Climate Controlling Ocean Thermostat Discovered

The influence of the Sun on Earth’s climate over time scales of centuries and millennia is all but ignored by current climate change dogma, with many climate scientists dismissing solar variation as too feeble to have much of an impact. Though it was recently discovered that variation at ultraviolet wavelengths is considerably greater than at lower frequencies, the change in total solar irradiance over recent 11-year sunspot cycles amounts to <0.1%. New research on longer time scales finds the change in total irradiance sufficient to affect the dynamics of the El Niño–Southern Oscillation (ENSO). Detailed model studies of the Little Ice Age (~1400 to 1850 AD) conclude that the Sun controls an “ocean dynamical thermostat” that affects climate variability over large regions of the globe. It was also found that fully coupled general circulation models (GCMs), the kind used by the IPCC to make predictions of future global warming, lack a robust thermostat response. This means that the sensitivity of the climate system to solar forcing is underestimated by current GCMs—the climate models are proven wrong again.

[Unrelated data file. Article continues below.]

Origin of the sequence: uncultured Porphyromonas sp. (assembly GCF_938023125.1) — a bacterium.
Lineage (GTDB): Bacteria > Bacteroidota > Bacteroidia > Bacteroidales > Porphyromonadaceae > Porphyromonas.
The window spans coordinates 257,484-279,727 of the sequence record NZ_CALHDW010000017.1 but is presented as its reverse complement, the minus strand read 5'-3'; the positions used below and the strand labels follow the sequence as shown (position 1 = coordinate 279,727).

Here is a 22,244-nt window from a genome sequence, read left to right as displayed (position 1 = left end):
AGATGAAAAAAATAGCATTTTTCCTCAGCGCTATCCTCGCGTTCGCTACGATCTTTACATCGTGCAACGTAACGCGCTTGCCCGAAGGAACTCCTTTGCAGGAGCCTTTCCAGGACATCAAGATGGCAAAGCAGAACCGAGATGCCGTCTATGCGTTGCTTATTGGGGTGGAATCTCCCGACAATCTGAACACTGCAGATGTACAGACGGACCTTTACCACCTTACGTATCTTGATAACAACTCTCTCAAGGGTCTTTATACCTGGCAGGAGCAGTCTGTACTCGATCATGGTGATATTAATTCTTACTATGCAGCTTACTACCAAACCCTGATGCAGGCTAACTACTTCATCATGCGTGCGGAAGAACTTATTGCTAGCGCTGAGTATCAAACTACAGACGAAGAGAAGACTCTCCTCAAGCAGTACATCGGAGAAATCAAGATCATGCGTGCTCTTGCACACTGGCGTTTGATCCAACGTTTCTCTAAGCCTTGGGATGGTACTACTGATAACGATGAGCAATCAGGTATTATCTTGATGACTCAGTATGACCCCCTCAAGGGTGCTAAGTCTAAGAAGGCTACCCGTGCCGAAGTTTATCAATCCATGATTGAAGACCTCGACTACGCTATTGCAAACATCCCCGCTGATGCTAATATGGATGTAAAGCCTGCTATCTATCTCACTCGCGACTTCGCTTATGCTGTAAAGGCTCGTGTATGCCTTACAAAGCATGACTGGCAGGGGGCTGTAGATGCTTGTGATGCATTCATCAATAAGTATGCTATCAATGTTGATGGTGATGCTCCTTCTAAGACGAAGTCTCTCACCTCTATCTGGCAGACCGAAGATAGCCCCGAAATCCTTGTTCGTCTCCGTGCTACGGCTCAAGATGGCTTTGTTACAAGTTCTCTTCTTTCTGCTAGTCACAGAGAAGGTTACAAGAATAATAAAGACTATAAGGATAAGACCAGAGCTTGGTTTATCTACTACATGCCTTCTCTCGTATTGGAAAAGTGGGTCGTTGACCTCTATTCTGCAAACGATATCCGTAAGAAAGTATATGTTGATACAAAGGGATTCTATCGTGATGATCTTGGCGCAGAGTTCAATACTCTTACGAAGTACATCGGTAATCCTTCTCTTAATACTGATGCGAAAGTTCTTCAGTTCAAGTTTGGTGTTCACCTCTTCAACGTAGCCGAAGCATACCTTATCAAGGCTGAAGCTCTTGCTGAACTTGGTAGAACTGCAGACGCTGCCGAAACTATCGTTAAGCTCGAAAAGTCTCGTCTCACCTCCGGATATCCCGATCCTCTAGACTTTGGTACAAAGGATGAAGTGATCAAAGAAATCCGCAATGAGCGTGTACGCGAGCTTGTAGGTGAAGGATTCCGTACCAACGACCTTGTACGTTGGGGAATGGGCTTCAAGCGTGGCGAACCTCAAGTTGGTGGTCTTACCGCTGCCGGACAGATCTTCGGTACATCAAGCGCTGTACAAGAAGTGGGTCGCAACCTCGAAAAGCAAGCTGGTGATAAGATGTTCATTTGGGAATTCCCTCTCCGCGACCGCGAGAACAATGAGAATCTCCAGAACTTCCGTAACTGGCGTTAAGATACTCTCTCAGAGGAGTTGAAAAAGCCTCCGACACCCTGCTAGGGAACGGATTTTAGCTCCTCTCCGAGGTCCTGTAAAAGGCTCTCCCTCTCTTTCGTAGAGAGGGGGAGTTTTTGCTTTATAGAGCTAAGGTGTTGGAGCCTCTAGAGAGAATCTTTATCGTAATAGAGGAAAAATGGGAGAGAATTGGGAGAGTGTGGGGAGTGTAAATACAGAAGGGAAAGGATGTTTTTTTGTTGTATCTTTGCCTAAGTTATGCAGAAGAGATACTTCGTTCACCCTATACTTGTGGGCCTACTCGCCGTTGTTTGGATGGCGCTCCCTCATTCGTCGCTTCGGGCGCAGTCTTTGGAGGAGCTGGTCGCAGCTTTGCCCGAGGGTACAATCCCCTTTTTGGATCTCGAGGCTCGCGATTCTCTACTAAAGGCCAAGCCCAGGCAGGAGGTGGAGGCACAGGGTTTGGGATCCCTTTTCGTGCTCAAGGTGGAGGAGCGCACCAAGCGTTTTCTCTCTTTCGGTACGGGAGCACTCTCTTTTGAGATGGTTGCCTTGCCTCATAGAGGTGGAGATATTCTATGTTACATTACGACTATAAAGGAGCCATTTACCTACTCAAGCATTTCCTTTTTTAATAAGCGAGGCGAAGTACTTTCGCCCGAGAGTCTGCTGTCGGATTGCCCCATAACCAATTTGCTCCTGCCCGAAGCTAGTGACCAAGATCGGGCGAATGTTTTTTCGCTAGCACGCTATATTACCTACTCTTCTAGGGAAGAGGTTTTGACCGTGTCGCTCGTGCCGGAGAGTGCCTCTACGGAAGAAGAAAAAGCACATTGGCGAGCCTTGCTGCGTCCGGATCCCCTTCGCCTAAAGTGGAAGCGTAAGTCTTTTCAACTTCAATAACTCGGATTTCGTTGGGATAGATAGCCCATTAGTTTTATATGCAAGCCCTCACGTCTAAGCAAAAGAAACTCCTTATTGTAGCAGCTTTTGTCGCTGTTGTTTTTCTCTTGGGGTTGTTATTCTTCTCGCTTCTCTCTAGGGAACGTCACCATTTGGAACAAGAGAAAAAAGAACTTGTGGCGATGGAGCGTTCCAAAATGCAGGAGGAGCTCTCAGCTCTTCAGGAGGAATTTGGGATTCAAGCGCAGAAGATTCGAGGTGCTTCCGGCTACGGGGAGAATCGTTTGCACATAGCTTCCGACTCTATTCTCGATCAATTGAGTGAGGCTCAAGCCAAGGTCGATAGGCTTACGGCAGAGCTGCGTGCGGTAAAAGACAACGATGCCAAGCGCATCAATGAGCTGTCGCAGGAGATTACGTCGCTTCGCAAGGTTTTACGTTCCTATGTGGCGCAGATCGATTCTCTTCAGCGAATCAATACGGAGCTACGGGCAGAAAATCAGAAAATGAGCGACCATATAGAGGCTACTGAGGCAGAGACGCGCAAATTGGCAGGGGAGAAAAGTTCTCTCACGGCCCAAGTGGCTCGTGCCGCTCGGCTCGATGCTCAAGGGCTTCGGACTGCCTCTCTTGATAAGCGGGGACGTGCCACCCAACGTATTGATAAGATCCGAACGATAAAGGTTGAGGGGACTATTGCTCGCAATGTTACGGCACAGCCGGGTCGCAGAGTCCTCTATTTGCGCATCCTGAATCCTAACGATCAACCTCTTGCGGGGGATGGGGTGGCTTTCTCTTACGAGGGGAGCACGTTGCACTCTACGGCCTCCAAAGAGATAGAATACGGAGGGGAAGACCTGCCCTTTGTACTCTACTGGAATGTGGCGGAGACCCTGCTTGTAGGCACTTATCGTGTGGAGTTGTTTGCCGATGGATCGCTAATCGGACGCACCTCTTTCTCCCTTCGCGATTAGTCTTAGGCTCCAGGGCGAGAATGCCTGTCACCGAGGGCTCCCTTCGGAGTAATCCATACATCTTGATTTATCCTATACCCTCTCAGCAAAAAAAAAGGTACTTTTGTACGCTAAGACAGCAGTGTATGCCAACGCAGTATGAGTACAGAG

A report in the December 3, 2010, issue of Science has reinforced what many scientists have suspected all along: variation in the Sun's output causes significant change in Earth's climate. Writing in “Dynamical Response of the Tropical Pacific Ocean to Solar Forcing During the Early Holocene,” Thomas M. Marchitto, Raimund Muscheler, Joseph D. Ortiz, Jose D. Carriquiry and Alexander van Geen present a high-resolution magnesium/calcium proxy record of Holocene sea surface temperature (SST) from off the west coast of Baja California Sur, Mexico. Their work is in agreement with the theoretical “ocean dynamical thermostat” response of ENSO to radiative forcing. Here is their description of the work: